Attendance Management & Disability Related Absences

04 May 2018

PCS briefings have reported the introduction of a new attendance management approach for DWP, following consultation with PCS, from 3 April 2018. 

The Health and Attendance Improvement Meeting (H&AIM) has been introduced to emphasise that the focus of the meeting should be about the employee’s wellbeing and improvement, not about warnings. There is a reduced emphasis on warnings so that it will always be a final consideration for the manager to decide whether there are reasonable grounds to issue a warning. PCS briefing DWP/BB/047/18 has been issued to provide guidance for disability related absences.

Adjustments that are reasonable must be implemented

Adjustments that are reasonable must be implemented if the employee is disabled but, in accordance with  DWP’s work focused approach, managers should consider reasonable adjustments to overcome all health barriers to good attendance and performance whether the employee is disabled or not. In the case of disabled colleagues, it may be appropriate to increase the employee’s trigger point. This is known as the Disabled Employee’s Trigger Point (DETP). All adjustments implemented must be periodically reviewed but not so frequent that it becomes onerous and bureaucratic. (Procedure 9)

DETP for discussion at the H&AIM

The H&AIM must be welfare focused. Its main purpose is for the manager to understand more about the employee’s absence(s), including more about their illness, the treatment they are having or had and what might be done to achieve a satisfactory level of attendance.  Most of the time should be spent discussing support, help and health / wellbeing improvement, focusing as much as possible on practical things that might be done. Reasonable adjustments and other corrective/supportive measures should be considered and discussed. In relevant cases, it may be appropriate to award or increase a DETP. (Procedure 24 d)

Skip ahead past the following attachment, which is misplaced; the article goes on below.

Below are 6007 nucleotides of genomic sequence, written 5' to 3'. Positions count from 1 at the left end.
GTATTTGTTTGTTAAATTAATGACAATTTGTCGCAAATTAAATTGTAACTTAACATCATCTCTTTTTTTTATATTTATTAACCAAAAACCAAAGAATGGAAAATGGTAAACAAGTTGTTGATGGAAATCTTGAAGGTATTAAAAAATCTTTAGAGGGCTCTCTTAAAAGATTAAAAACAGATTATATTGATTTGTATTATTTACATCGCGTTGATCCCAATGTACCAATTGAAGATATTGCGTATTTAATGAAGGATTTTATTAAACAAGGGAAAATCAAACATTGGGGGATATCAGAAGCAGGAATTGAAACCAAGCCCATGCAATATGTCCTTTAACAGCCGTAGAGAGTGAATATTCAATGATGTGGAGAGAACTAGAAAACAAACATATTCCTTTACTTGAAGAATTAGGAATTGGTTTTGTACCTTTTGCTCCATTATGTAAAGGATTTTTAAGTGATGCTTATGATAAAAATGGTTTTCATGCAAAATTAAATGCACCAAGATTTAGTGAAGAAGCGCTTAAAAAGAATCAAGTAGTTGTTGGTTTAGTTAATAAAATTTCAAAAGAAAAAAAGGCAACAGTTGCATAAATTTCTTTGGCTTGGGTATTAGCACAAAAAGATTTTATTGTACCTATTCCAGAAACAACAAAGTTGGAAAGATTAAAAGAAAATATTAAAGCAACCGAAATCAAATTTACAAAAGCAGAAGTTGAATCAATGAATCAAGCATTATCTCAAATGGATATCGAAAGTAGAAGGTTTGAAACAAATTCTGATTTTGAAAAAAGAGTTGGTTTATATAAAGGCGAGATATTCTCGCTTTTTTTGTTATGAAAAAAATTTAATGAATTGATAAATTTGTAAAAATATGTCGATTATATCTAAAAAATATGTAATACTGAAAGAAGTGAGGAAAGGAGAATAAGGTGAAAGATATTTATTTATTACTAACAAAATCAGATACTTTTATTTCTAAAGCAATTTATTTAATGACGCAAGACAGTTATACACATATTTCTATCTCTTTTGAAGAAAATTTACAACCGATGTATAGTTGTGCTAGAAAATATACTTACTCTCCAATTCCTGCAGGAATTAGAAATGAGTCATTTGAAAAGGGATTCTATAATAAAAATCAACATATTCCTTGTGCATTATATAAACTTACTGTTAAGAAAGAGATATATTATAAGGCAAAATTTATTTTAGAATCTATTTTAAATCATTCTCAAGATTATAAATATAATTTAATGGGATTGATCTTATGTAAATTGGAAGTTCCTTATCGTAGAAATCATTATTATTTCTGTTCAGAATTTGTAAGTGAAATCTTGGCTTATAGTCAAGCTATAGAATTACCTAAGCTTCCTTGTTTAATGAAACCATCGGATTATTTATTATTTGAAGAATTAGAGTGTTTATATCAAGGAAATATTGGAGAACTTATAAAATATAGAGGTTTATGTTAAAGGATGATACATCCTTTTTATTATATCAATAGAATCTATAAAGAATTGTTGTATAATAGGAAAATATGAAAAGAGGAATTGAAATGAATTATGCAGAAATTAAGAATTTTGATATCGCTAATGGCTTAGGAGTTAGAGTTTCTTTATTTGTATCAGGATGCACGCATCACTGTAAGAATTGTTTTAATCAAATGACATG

Deciding a warning

At the end of the H&AIM the manager must decide whether there are reasonable grounds to issue a formal warning. Warnings are not automatic or a default outcome but require a positive, case-specific decision by the line manager. For disabled colleagues an isolated or short/moderate increase in disability related absence wouldn’t justify a warning. The process for ‘Deciding a warning’ starts from Procedure 26. Managers must give careful consideration to the decision making standards and criteria under Procedure 28, such as taking advice from CSHR Casework, and Procedure 29

Procedure 30 confirms that A warning is not required when there is a reasonable expectation of improvement and a manager should also not give a warning in eleven other specified circumstances, including where:

  • Reasonable adjustments have been identified but not yet made (Procedure 30 b)
  • The employee is disabled, the absence is directly related to the disability, and it is reasonable to increase the trigger point (Procedure 30 c)

DWP advice for disability-related absence

Attendance Management Advice, available on the DWP Intranet, includes guidance for reasonable adjustments:

Q6. In what circumstances can I award a Disabled Employee’s Trigger Point?

Q7. How do I decide what a Disabled Employee’s Trigger Point should be?

Q8. When should the manager consider taking attendance management action for someone with a Disabled Employee’s Trigger Point?

PCS advice for Branches

The HR Decision Maker’s Guide provides additional guidance. Decision Makers, under Procedure 67 (e), and Appeal Managers, under Procedure 78, are expected to comply with this guidance. This means line managers also need to adhere to these decision making standards so that their decisions stand up to scrutiny. Members have the right to be accompanied by a PCS representative at an H&AIM (Procedure 23) Members should always contact their local PCS Representative for advice, support and representation when invited to attend a Health & Attendance Improvement Meeting.

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